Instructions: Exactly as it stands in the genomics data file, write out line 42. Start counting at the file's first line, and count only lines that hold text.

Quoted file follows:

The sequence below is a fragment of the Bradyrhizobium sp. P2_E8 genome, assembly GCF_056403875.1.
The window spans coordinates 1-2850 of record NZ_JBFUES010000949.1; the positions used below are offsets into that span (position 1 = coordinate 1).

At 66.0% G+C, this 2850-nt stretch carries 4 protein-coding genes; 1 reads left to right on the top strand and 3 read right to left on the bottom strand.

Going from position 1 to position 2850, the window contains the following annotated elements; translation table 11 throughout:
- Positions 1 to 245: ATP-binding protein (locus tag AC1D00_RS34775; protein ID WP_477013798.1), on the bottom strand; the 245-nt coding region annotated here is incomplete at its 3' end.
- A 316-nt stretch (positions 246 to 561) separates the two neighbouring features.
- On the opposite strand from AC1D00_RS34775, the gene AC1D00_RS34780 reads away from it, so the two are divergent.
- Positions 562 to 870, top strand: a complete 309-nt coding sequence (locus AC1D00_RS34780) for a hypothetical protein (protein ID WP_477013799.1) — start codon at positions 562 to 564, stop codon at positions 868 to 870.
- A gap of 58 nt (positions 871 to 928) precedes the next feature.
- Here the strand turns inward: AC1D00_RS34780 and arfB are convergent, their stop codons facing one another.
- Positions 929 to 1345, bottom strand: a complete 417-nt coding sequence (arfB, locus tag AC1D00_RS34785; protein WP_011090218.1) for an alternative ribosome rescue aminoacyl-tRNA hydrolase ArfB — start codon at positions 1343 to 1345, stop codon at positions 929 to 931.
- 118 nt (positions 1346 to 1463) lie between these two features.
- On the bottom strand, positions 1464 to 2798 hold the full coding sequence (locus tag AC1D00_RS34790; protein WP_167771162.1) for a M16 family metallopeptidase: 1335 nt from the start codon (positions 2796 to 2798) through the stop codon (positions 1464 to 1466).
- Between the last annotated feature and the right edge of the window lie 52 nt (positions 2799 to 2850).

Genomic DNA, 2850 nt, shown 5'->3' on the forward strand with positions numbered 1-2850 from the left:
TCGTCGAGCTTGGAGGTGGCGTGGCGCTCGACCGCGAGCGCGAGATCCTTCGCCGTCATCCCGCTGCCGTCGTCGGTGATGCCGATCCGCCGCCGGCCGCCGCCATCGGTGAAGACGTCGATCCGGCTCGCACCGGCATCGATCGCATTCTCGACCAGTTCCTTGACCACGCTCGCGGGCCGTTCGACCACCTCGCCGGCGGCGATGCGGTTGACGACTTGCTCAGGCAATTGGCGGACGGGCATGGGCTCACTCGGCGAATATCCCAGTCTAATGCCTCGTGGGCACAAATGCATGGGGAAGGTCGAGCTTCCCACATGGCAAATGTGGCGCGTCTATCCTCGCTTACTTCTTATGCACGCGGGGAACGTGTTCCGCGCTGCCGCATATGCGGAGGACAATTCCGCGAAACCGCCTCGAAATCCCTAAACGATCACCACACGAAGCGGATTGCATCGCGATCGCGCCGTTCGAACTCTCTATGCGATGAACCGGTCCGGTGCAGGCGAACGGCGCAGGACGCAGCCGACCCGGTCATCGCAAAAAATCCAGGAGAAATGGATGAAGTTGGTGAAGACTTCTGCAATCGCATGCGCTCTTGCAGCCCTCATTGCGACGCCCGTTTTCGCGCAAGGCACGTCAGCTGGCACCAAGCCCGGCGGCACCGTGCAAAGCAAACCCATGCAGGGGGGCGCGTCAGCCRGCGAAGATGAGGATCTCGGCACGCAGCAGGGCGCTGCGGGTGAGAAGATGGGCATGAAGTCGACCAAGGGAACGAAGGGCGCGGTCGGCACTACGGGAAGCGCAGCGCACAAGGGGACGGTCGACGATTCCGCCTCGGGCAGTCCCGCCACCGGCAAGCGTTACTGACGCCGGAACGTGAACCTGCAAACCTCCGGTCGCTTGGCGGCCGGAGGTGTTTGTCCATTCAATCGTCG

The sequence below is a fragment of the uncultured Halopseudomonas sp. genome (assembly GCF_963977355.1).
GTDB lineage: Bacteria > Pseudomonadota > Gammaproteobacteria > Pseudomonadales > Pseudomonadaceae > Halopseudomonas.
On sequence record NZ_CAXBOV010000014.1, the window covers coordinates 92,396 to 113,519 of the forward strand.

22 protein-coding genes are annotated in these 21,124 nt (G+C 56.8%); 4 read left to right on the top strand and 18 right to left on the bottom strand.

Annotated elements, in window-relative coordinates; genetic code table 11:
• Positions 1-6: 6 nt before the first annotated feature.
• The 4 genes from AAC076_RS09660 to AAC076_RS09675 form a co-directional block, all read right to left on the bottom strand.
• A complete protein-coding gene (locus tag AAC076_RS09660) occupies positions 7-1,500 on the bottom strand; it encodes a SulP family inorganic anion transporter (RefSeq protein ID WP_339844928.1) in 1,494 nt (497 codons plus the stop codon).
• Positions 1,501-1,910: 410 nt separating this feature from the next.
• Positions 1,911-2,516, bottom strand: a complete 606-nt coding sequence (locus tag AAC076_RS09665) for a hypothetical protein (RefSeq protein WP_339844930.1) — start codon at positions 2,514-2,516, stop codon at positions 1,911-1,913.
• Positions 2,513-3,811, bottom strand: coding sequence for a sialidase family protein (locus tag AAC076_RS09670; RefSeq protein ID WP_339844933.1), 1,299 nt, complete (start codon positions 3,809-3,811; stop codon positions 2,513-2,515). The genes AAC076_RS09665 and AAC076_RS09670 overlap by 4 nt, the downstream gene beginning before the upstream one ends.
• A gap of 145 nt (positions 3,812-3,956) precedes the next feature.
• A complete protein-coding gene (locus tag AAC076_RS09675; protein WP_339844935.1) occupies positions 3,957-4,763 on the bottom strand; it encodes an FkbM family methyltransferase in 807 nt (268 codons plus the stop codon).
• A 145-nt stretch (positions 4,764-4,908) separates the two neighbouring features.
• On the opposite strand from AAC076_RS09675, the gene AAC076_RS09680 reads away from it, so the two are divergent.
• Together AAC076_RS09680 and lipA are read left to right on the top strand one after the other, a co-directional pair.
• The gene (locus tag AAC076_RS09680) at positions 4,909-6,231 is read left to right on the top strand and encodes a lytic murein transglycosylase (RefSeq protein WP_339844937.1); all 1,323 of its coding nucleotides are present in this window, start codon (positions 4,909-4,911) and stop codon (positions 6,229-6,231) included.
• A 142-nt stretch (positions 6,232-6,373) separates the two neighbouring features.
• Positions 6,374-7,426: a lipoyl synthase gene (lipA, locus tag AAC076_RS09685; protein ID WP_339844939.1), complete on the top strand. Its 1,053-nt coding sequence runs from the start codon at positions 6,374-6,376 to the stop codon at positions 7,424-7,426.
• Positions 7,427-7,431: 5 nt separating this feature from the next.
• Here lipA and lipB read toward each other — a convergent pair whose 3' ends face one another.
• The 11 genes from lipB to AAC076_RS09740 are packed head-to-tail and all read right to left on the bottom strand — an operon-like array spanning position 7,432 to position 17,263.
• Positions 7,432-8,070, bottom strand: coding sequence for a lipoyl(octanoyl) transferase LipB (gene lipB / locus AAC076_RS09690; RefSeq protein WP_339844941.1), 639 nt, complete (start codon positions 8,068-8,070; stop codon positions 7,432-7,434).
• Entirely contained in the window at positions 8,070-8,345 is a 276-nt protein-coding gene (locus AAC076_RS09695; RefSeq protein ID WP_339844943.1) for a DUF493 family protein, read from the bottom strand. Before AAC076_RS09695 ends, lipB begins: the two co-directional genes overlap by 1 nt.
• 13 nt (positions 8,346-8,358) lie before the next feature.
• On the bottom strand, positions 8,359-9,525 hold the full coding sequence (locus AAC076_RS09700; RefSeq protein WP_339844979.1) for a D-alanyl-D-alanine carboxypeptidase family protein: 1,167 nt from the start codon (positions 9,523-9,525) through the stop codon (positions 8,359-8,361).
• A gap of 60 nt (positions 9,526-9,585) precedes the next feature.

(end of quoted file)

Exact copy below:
• On the bottom strand, positions 8,359-9,525 hold the full coding sequence (locus AAC076_RS09700; RefSeq protein WP_339844979.1) for a D-alanyl-D-alanine carboxypeptidase family protein: 1,167 nt from the start codon (positions 9,523-9,525) through the stop codon (positions 8,359-8,361).